read more details here:

- - - - - - - - - - - - - - - - - - - -


OMT is a series of techniques used by Osteopathic physicians (D.O.s)
as part of a complete treatment program. They are sometimes described
as ?manual medicine? since the therapies are performed by the
practitioner?s hands. Here is a page from the website of the American
Osteopathic Association (AOA) that explains OMT and its uses.

?Some cases of TMJ syndrome respond very well to osteopathic
manipulative treatment; so, if your physician is a D.O., you might ask
if this manual medicine technique might be effective in your case.?

Craniosacral therapy is a particular form of OMT with a wide range of
uses. TMJ dysfunction is one of them.

?A specialized form of OMT, called Cranial-Sacral manipulation, can be
beneficial for patients with headaches, TMJ syndrome, tinnitus, sinus
problems, deviated septum, and other facial problems.?

The AOA has a ?Find a D.O.? tool on its website designed to find
osteopathic practitioners in your area. You can search generally or by
specialty. To find a D.O. that routinely uses OMT, I would suggest
searching initially in the following specialties:

* Family/General Practice
* Osteopathic Manipulative Treatment
* Physical/Sports Medicine & Rehabilitation
* Internal Medicine
* Pain Management

You can also try searching the American Academy of Osteopathy (AAO)
database for a D.O. Members of this organization tend to be more
dedicated to the unique qualities of Osteopathy, and also are more
frequent practitioners of OMT.

- - - - - - - - - - - - - - - - - - - -

I hope that you find this information useful. If you have further
concerns or questions be sure to discuss them with a qualified health
professional that you trust. If you have need of any further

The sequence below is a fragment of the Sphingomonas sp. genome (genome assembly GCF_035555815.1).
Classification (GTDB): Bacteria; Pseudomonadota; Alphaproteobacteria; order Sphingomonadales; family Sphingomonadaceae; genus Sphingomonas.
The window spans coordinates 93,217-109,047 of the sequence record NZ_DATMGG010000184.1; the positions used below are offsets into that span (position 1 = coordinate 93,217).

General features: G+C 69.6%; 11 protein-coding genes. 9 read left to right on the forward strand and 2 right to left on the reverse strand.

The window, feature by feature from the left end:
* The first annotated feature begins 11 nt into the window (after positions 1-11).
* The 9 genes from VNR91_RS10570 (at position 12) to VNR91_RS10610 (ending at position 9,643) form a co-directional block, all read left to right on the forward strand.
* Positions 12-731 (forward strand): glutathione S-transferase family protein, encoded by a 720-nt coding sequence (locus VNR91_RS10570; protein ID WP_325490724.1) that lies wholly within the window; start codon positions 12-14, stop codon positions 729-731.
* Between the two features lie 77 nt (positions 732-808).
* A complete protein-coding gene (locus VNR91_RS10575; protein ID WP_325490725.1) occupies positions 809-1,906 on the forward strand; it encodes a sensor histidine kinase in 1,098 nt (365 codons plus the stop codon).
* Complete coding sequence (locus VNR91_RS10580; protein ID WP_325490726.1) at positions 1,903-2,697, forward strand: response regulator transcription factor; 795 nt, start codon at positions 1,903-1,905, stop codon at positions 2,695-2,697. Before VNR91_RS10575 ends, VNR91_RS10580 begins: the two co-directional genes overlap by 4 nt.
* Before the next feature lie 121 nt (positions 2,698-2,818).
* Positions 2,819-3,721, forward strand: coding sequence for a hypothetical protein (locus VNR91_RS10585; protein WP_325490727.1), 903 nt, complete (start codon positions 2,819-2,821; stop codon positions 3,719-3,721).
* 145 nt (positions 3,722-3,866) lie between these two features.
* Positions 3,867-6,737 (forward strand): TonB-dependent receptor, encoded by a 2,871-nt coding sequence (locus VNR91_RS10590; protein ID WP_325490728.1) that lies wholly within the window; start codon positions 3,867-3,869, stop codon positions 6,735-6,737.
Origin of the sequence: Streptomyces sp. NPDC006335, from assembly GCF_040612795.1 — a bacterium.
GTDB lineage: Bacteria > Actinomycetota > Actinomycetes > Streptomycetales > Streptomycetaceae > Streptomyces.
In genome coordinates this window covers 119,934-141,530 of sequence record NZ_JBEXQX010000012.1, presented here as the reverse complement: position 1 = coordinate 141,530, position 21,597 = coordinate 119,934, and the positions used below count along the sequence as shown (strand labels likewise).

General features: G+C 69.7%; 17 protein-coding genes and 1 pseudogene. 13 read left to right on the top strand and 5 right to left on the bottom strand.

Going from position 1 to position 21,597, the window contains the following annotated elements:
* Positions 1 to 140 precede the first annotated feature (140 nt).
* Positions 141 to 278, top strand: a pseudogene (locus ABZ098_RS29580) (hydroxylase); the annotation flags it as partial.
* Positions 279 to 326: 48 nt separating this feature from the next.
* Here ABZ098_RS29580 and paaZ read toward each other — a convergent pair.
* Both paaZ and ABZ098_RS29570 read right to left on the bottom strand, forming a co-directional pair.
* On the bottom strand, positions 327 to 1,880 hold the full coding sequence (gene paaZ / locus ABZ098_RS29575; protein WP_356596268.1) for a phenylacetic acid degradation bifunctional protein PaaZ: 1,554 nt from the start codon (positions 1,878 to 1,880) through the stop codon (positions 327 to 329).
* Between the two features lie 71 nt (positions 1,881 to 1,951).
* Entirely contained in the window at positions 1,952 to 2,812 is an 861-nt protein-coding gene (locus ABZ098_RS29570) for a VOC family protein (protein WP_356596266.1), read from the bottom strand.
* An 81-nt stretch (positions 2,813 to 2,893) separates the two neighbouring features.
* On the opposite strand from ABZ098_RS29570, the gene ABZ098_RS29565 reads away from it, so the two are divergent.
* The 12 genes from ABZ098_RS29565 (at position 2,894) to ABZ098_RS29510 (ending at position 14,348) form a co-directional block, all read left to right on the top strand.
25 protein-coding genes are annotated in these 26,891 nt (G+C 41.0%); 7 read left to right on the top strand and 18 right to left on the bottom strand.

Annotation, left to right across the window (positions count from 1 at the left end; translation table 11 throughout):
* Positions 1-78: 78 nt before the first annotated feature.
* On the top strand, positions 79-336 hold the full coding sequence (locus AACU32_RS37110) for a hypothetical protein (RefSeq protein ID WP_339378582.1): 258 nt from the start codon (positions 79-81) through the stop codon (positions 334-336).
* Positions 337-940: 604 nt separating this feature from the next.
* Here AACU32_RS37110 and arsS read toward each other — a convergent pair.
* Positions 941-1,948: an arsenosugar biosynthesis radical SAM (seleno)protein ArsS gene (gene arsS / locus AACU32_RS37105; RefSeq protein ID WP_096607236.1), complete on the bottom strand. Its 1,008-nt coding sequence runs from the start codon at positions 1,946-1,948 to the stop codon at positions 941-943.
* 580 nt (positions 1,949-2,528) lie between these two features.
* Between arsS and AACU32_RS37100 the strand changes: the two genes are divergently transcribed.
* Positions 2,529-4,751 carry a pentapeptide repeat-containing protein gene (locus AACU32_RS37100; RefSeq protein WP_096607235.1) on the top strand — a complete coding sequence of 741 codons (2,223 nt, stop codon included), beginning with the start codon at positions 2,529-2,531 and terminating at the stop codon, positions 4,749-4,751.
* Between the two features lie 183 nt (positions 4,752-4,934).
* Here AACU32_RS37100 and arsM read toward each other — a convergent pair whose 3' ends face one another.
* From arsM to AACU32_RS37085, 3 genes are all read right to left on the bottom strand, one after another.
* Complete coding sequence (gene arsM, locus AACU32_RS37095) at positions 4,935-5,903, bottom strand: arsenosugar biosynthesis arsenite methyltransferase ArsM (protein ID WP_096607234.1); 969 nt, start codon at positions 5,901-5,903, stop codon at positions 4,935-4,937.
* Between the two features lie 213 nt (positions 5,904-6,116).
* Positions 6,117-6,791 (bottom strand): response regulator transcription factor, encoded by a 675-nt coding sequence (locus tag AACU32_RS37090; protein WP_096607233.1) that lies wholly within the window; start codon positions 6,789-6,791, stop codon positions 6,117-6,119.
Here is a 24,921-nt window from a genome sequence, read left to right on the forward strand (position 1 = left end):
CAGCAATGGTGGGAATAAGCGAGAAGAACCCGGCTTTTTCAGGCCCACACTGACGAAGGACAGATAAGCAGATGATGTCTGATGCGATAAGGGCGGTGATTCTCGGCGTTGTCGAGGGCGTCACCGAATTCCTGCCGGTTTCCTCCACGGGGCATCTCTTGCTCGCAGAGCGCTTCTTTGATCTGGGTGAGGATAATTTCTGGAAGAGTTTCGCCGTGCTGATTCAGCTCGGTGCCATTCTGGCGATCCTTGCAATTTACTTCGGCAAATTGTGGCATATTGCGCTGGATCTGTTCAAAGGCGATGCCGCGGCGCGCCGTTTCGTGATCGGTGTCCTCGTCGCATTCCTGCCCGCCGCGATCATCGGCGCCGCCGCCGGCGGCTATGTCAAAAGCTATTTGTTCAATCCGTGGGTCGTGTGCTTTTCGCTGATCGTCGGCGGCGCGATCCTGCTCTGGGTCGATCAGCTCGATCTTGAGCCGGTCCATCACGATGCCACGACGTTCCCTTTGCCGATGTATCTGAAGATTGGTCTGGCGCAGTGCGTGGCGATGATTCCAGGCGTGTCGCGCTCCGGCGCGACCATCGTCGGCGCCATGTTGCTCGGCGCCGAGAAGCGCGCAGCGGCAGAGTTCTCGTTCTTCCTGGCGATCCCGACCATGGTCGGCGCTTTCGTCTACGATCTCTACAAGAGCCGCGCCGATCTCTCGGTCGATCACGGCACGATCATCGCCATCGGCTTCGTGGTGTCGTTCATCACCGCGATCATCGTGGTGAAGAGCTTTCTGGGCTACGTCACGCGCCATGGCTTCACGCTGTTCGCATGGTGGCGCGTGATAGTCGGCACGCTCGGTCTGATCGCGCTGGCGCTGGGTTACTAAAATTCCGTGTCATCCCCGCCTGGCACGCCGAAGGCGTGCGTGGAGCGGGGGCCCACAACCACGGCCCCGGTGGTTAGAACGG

clarification, please let me know how I can help.


Search terms:

TMJ healing
chewing cause TMJ

Dear wishwash-ga,

As for the comment posted below, I want to clarify the answer I've
given you. I took your question to mean that you did not want any
basic information on TMJ/TMD, but rather you were looking for novel
solutions to your current jaw problems (whatever the cause or
diagnosis). Clearly through your own research you are quite familiar
with the basics. Whatever label your jaw pain ends up receiving, the
solutions that I've posted are likely to be beneficial, especially
with regards to "realignment."

I hope this information sheds additional light on the answer I've
provided and my thoughts behind it. Again, if you have need of further
clarification, please let me know how I can help.

Subject: Re: Apparent jaw injury and subsequent soreness/improper bite resulting from chewing
From: hnsbiosafe-ga on 30 Sep 2006 13:27 PDT
How do you know you are not a bruxer? PSG test, BiteStrip?
Subject: Re: Apparent jaw injury and subsequent soreness/improper bite resulting from chewing
From: wishwash-ga on 07 Oct 2006 16:27 PDT
In the following months the pain slowly improved although it revisits
occasionally in the same situation (during mastication). At this very
moment I've thought of something of possible consideration here. I
wore braces around the age of ten and my orthodontist did attempt to
realign my jaw with connective bands as I had a slight crossbite --
presumably as a preventative measure.
Good luck to you alowl.